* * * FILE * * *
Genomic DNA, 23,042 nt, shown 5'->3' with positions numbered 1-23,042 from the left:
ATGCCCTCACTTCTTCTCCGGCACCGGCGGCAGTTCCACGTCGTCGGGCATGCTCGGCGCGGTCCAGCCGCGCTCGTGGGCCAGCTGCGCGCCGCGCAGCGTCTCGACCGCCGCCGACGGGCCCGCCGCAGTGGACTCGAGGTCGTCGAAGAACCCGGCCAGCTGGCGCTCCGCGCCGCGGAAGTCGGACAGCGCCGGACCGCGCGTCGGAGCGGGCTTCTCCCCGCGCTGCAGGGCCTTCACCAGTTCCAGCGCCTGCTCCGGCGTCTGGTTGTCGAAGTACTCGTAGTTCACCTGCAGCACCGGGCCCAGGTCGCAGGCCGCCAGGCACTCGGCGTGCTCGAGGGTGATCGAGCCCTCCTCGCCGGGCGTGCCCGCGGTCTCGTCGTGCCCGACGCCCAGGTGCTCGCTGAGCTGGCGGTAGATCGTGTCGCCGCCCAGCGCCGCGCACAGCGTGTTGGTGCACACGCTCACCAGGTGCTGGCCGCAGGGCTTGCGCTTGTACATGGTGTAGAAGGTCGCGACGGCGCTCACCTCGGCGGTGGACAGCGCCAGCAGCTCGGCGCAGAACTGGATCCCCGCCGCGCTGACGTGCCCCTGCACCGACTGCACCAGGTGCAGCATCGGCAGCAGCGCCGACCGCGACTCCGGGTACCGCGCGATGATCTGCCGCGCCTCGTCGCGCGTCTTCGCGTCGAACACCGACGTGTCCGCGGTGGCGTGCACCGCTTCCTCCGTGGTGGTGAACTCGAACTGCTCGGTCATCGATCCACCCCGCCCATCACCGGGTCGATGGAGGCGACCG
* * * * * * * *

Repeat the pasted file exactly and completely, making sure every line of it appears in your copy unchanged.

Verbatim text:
Genomic DNA, 23,042 nt, shown 5'->3' with positions numbered 1-23,042 from the left:
ATGCCCTCACTTCTTCTCCGGCACCGGCGGCAGTTCCACGTCGTCGGGCATGCTCGGCGCGGTCCAGCCGCGCTCGTGGGCCAGCTGCGCGCCGCGCAGCGTCTCGACCGCCGCCGACGGGCCCGCCGCAGTGGACTCGAGGTCGTCGAAGAACCCGGCCAGCTGGCGCTCCGCGCCGCGGAAGTCGGACAGCGCCGGACCGCGCGTCGGAGCGGGCTTCTCCCCGCGCTGCAGGGCCTTCACCAGTTCCAGCGCCTGCTCCGGCGTCTGGTTGTCGAAGTACTCGTAGTTCACCTGCAGCACCGGGCCCAGGTCGCAGGCCGCCAGGCACTCGGCGTGCTCGAGGGTGATCGAGCCCTCCTCGCCGGGCGTGCCCGCGGTCTCGTCGTGCCCGACGCCCAGGTGCTCGCTGAGCTGGCGGTAGATCGTGTCGCCGCCCAGCGCCGCGCACAGCGTGTTGGTGCACACGCTCACCAGGTGCTGGCCGCAGGGCTTGCGCTTGTACATGGTGTAGAAGGTCGCGACGGCGCTCACCTCGGCGGTGGACAGCGCCAGCAGCTCGGCGCAGAACTGGATCCCCGCCGCGCTGACGTGCCCCTGCACCGACTGCACCAGGTGCAGCATCGGCAGCAGCGCCGACCGCGACTCCGGGTACCGCGCGATGATCTGCCGCGCCTCGTCGCGCGTCTTCGCGTCGAACACCGACGTGTCCGCGGTGGCGTGCACCGCTTCCTCCGTGGTGGTGAACTCGAACTGCTCGGTCATCGATCCACCCCGCCCATCACCGGGTCGATGGAGGCGACCG